The florin (Dutch: [floːˈrɪn]; sign: Afl.; code: AWG) is the currency of Aruba. It is subdivided into 100 cents. The florin was introduced in 1986, replacing the Netherlands Antillean guilder at par. The Aruban florin is pegged to the United States dollar at the rate of 1.79 florin per USD. US dollars are frequently accepted as payment at the rate of 1.75 florin per USD.
|Arubaanse florin (Dutch)|
|Banknotes||ƒ10, ƒ25, ƒ50, ƒ100, ƒ200|
|Coins||5¢, 10¢, 25¢, 50¢, ƒ1, ƒ2½, ƒ5|
|User(s)||Aruba (Kingdom of the Netherlands)|
|Central bank||Central Bank of Aruba|
|Pegged with||U.S. dollar = 1.79 florin|
In 1986, coins were introduced in denominations of 5, 10, 25 and 50 cents and 1 and 2½ florin. Later, the 5-florin banknote was replaced by a square coin and the 2½-florin coin was removed from circulation. The 5-florin was replaced in 2005 with a round gold-coloured coin, because the old square 5-florin coin was too easy to counterfeit. All coins are struck in nickel-bonded steel with exception of the 5-florin, which is an alloy of copper and other metals. The 50-cent is the only square-shaped coin remaining, also commonly referred to as a "yotin" by the locals.
On the back of each 1-, 2½- and 5-florin coin is a profile view of the current head of state of the Kingdom of the Netherlands. From 1986 to 2013, this was Queen Beatrix and since 2014 it has been King Willem-Alexander. Moreover, only these three denominations have writing on their edge, namely "God Zij Met Ons" meaning 'God Be With Us'.
The Central Bank of Aruba (then named Banco Central di Aruba) introduced banknotes in denominations of 5, 10, 25, 50 and 100 florin and dated January 1, 1986. In 1990, the bank issued the same denominations in a colorful new family of notes designed by Aruban artist Evelino Fingal. As director of the Archaeological Museum, Fingal found inspiration in old Indian paintings and pot shards. Fingal combined decorative motifs found on pre-Columbian pottery with pictures of animals unique to the island. The 500-florin notes were introduced in 1993, with the 5-florin note replaced by a square coin in 1995.
As of 2003 a new print was started of the then already existing banknotes of 10, 25, 50, 100 and 500 florin. These new banknotes were made with new safety features to counteract counterfeiting, but retained their look.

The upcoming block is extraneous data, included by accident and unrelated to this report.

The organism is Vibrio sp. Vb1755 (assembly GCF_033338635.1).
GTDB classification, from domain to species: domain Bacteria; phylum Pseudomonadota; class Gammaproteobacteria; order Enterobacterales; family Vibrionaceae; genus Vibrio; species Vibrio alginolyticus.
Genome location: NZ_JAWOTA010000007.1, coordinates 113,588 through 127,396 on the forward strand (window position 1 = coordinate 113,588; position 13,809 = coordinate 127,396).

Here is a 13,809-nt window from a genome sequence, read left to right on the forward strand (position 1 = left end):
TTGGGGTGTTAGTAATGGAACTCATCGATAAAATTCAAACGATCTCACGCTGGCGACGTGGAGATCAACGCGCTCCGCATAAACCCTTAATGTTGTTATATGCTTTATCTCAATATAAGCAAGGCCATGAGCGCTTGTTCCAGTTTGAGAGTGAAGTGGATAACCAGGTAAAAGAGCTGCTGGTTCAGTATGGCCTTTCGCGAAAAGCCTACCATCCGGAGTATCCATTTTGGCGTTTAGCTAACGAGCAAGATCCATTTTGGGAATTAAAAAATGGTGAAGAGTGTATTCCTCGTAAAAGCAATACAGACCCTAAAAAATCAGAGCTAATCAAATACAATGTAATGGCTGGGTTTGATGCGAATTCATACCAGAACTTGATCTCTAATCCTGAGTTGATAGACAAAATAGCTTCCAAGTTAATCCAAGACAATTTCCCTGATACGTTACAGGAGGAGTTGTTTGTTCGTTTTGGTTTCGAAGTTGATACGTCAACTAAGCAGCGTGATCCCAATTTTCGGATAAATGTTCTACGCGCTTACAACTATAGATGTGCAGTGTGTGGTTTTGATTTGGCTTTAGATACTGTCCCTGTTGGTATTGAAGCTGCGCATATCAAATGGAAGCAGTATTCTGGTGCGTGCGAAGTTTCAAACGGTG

In 2019, the Centrale Bank van Aruba unveiled a new series of banknotes in denominations of 10-, 25-, 50-, 100 and 200 florin, with the latter serving as a new denomination. The theme presented for this series is "Life in Aruba", as it contains elements of Aruban flora, fauna, cultural heritage, monuments and landmarks. They were issued on June 4, 2019, and is circulating alongside the 2003 series until August 11, after which the 2003 series of banknotes were no longer legal tender. Commercial banks in Aruba accepted the 2003 series of banknotes until December 4, afterward the notes will be redeemed at the Central Bank of Aruba for up to 30 years, until August 11, 2049. The 100 Florin note was awarded "2019 Banknote of the Year" by The International Banknote Society for its content, art, and security features.
Current exchange ratesEdit
|Current AWG exchange rates|
|From Google Finance:||AUD CAD CHF EUR GBP HKD JPY USD|
|From Yahoo! Finance:||AUD CAD CHF EUR GBP HKD JPY USD|
|From XE.com:||AUD CAD CHF EUR GBP HKD JPY USD|
|From OANDA:||AUD CAD CHF EUR GBP HKD JPY USD|
|From fxtop.com:||AUD CAD CHF EUR GBP HKD JPY USD|
- "The International Organization for Standardization (ISO) uses the abbreviation 'AWG' as the currency code for Aruba. However, Aruban law uses the abbreviation 'Afl.' for the Aruban florin." Centrale Bank van Aruba, Glossary
- Centrale Bank van Aruba, Annual Statistical Digest 2011
- Linzmayer, Owen (26 April 2011). "Aruba". The Banknote Book (1st ed.). San Francisco. p. 7.
- Centrale Bank van Aruba (8 October 2015). "Banknotes and Coins".
- Centrale Bank van Aruba (8 October 2015). "Banknotes and Coins - Security Features".
- "Aruba Wins IBNS 2019 Bank Note of Year Award". International Bank Note Society. February 2020. Retrieved 5 January 2021.
- Krause, Chester L.; Clifford Mishler (1991). Standard Catalog of World Coins: 1801–1991 (18th ed.). Krause Publications. ISBN 0873411501.
- Pick, Albert (1994). Standard Catalog of World Paper Money: General Issues. Colin R. Bruce II and Neil Shafer (editors) (7th ed.). Krause Publications. ISBN 0-87341-207-9.